Tuesday, July 15, 2014

Slave Fugitive: Henry "Box" Brown

The story of Henry “Box” Brown is one that really pulls at your heart.  As a young man, he fell in love, and after getting commitments from both their owners that they would not be sold, they married, and had three children.  His wife, Nancy, earned a few dollars taking in laundry.  With this they rented a place.  However Nancy’s owner sold her, but to another family in Richmond.  The new owner indicated he planned to sell her as a field slave, unless he could get a stipend for her.  Henry paid the initial $50 and then $50 a year.  However, that didn’t keep her and the children from being sold. 
Henry has gone to work at the tobacco factory, but when he returned his family was gone.  When he came home for lunch they were gone.  Hey had been sold to a plantation owner in North Carolina, and kept in jail until then to prevent Henry from trying to run off with them.  Henry waited by the side of the road the next day to bid his wife and children goodbye.  He saw his children in wagons, and then his wife in the chain gang.  He approached and held her hand, and followed along for some distance, but could nothing to save her.
From that moment, Henry was determined to escape to the North.  He burnt his finger with acid, to the bone, and was granted time off from the tobacco factory.  He later said that God told him, “Go and get a box and put yourself in it.”  He observed the shipping company.  He then had a friend build him a box.  He was helped by a white man who lived in the South and participated in the Under Ground Rail Road.  Brown took his box to one of these people who had promised to help him, Samuel A. Smith.  In March 1849 Henry climbed in the box with some biscuits and some water.  Smith nailed down the lid.  The box had THIS SIDE UP WITH CARE printed on it.  Then he was shipped to Philadelphia.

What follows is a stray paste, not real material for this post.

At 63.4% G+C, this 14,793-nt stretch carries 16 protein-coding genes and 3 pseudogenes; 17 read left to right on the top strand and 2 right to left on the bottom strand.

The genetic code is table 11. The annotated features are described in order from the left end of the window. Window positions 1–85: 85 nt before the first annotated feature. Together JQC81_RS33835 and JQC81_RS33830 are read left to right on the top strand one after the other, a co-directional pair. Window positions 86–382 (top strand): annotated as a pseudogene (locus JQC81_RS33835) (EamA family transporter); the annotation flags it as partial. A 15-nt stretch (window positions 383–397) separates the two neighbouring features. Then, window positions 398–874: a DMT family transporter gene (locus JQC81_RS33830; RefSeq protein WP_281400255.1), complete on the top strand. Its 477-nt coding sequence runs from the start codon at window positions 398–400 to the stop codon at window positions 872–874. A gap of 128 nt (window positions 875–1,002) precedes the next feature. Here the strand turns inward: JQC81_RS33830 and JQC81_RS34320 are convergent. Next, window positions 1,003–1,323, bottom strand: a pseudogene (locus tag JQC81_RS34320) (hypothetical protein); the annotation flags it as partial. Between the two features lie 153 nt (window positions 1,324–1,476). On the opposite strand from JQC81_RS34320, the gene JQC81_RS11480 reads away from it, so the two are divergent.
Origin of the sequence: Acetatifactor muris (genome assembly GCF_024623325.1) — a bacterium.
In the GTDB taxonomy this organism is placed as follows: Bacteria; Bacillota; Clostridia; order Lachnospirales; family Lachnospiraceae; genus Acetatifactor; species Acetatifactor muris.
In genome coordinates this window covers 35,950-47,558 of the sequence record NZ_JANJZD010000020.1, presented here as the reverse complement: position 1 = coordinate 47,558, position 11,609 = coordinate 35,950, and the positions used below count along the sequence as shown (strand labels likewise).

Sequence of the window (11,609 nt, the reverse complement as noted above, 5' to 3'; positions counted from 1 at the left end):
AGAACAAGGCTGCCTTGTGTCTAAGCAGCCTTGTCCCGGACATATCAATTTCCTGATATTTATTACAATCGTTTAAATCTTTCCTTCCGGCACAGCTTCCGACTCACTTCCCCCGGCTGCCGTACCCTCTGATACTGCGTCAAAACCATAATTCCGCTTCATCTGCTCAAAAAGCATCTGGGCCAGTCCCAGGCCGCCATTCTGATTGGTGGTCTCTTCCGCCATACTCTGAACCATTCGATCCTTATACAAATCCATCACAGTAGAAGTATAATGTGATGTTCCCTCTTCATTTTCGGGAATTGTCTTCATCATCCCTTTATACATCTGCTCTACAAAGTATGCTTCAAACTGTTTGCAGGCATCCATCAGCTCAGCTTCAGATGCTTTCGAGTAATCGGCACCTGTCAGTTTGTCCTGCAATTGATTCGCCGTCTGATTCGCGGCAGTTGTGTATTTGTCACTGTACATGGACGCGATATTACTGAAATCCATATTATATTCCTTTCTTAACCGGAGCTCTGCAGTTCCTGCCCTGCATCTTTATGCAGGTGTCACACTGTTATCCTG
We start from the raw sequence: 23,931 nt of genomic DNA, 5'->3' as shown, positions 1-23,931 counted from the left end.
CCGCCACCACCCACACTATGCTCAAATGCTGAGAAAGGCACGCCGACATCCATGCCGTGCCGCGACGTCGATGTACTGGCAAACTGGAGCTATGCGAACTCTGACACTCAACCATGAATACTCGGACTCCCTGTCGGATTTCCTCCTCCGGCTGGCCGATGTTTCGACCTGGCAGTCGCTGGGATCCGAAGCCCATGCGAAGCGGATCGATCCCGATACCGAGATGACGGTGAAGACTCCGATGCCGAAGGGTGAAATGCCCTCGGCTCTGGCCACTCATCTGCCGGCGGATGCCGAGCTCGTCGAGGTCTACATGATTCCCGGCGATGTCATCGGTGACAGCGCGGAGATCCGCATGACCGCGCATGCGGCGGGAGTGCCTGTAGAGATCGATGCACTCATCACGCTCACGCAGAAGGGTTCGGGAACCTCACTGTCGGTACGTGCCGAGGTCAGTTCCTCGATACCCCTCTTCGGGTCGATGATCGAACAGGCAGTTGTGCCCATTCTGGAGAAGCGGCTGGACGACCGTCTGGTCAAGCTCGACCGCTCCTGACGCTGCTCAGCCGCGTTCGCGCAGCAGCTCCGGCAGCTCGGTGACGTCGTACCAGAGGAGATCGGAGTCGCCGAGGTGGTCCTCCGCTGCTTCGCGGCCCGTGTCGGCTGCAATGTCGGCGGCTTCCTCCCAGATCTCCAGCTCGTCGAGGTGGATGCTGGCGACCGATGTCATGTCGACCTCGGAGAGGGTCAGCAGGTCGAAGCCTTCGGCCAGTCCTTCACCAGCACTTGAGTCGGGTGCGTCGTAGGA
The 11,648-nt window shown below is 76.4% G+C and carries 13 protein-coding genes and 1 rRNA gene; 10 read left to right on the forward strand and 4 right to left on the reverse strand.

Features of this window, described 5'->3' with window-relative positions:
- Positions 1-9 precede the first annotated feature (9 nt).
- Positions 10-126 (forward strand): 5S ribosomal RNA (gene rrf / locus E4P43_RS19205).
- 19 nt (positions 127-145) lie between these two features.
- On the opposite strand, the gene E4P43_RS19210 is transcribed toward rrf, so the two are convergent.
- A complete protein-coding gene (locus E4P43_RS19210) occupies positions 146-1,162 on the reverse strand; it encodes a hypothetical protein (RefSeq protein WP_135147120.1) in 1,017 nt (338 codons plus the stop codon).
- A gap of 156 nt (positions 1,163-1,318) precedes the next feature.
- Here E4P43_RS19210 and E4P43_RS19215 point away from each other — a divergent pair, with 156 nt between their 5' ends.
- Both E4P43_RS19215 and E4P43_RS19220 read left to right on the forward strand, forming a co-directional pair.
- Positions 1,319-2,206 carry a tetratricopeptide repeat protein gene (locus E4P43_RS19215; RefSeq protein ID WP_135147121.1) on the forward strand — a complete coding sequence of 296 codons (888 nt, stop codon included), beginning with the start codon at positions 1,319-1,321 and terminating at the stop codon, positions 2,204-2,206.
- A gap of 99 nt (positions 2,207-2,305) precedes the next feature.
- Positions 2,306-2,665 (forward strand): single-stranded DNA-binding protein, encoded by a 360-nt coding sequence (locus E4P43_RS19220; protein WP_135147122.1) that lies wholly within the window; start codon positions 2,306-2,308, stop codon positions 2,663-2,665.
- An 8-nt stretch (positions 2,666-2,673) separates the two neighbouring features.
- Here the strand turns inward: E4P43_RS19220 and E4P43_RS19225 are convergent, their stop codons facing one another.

He was taken to the train, and was on his way.  Henry became faint.  The three holes he had made did not allow much air.  He was moved to a steamboat, but the box was placed upside down.  Henry that his head would explode, when a worker noticed the error and corrected the box.  In Washington D.C. another change was made.  He heard someone say, “There is no room for this box.”  Then another voice, “You will have to make room for it.” 
There was confusion about the arrival of the box.  The intended recipient could not find it.  He sent someone else the next morning to avoid suspicion, but did not tell them a person was inside.  The box was finally delivered.  The prearranged signal, “Is all right within?”  Henry responded, “All right, sir!”
Henry later wrote a book of his ordeal.  He was the most famous person to travel by box, but not the only.  He asked about purchasing his family, but was never able to do so.  When slave catchers tried to kidnap him he determined to relocate to England.

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